The reality, however, is closer to the view put forth by Senator Bob Corker, who, during the final floor debate prior to ratification, termed New START the "Nuclear Modernization and Missile Defense Act of 2010."

Although many key Republicans, including Sens. Jon Kyl, John McCain, Lindsey Graham, and minority leader Mitch McConnell, ended up voting against ratification, the work they did behind the scenes in the months and weeks prior to the vote vastly improved the U.S. strategic situation post-ratification.

New START itself is a rather minor arms control agreement, with only minimal cuts to U.S. and Russian nuclear forces. Therefore much of the debate about the treaty was about ancillary issues the Russians attempted to bring into the treaty or about strategic issues not addressed by the treaty.

In two of these areas, Sen. Kyl and his colleagues did yeoman's work by prodding the administration to improve nuclear and missile defense policy. Through months of negotiations, he extracted a commitment from the Obama administration to provide $84.1 billion of funding over the next ten years to ensure that the aging U.S. nuclear stockpile is modernized. And during the final days of the Senate debate, Sen. Kyl, joined by Sen. McCain and others, obtained assurances from Obama regarding his long-term commitment to develop effective missile defenses.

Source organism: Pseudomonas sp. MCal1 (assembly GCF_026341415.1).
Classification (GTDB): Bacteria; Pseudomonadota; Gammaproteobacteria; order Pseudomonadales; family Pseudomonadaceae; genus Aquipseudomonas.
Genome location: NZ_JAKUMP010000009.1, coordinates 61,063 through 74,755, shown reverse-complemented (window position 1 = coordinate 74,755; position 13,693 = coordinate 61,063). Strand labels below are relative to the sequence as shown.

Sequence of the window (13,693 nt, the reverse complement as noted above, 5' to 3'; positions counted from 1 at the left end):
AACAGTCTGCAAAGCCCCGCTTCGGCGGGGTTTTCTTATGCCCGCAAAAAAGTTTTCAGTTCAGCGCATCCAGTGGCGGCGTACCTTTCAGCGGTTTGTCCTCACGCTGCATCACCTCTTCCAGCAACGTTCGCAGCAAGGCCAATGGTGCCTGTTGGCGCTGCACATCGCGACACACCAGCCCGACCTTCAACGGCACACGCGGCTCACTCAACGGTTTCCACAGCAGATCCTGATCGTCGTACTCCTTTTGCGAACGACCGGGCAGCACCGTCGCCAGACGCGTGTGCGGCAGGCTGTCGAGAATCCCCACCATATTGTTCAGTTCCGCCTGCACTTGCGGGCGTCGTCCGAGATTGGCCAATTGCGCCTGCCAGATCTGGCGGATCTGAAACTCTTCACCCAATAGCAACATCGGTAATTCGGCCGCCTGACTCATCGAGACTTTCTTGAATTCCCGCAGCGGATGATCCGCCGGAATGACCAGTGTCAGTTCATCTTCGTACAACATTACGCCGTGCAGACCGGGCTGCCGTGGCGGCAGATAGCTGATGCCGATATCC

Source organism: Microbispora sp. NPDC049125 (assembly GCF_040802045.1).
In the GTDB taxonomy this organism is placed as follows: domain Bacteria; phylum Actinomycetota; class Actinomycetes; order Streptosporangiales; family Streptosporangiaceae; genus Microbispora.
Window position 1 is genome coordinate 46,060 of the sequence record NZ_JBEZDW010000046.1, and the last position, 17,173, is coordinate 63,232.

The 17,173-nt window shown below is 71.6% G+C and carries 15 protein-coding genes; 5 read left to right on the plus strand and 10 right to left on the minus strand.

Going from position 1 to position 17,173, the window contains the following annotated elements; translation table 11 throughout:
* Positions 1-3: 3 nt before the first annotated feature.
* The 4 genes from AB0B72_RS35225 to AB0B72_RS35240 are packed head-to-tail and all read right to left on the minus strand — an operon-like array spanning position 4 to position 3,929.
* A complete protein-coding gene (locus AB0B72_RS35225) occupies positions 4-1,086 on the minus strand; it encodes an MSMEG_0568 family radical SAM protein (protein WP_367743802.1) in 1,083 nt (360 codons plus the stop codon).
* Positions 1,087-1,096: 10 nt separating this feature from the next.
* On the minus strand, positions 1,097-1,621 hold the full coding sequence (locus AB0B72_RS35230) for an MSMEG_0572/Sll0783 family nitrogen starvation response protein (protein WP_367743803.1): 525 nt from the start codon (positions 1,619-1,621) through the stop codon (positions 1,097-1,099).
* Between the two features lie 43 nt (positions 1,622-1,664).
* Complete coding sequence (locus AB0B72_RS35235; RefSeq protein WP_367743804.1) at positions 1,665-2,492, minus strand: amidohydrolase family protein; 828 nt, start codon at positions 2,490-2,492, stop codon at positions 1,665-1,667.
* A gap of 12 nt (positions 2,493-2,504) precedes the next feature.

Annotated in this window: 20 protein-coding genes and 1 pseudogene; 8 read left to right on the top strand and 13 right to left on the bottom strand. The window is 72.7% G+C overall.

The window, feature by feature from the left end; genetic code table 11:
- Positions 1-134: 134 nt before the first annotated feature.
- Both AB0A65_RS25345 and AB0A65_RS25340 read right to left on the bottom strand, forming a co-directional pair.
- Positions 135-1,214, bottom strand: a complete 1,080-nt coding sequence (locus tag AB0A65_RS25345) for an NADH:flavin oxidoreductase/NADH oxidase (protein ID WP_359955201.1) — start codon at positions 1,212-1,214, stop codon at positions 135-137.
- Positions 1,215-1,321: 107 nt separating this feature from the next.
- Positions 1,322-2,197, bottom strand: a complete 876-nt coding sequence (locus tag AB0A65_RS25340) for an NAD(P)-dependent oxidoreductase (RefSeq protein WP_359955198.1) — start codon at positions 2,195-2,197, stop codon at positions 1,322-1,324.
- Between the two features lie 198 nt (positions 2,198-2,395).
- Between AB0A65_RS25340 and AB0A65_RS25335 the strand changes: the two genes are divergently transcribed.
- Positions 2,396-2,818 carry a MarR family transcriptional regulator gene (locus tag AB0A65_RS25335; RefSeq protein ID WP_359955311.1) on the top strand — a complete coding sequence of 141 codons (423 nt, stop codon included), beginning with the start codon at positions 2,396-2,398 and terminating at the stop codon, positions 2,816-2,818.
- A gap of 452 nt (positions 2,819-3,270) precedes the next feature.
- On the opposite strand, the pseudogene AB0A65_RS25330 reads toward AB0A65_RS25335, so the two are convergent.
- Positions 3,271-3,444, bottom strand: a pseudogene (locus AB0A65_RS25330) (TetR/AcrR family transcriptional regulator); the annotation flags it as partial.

Neither item may seem like a concession, given that both actions are fully in line with positions taken by previous administrations of both political parties.

But the president has made his goal of a world without nuclear weapons his top national security priority. He has been supported in this by a disarmament community on the left that has for years strongly opposed modernization of the U.S. nuclear arsenal. Similarly, Obama has not always been a strong supporter of missile defense and even appointed an official to the White House Office of Science and Technology Policy who questioned the feasibility and necessity of such a system.

During his eight years in office, President Bush withdrew the United States from the 1972 Anti-Ballistic Missile Treaty and proceeded to deploy a limited missile defense system in Alaska and California to protect the continental United States from threats emanating from North Korea and Iran. But many on the left, including then-Senator Barack Obama, were skeptical.

Candidate Obama highlighted concerns about the underlying technology behind the system. He spoke of the need to ensure missile defense technology was "pragmatic and cost-effective" and did not "divert resources from other national security priorities until we are positive the technology will protect the American public." He also pledged to "cut investments in unproven missile defense systems."

Missile defense advocates were, not surprisingly, concerned. Their fears were heightened when the president's first budget slashed missile defense by $1.4 billion and were amplified when in September 2009 the president announced his intention to abandon President Bush's plan for missile defense sites in Central Europe to confront the threat posed by Iran's emerging long-range missile capability.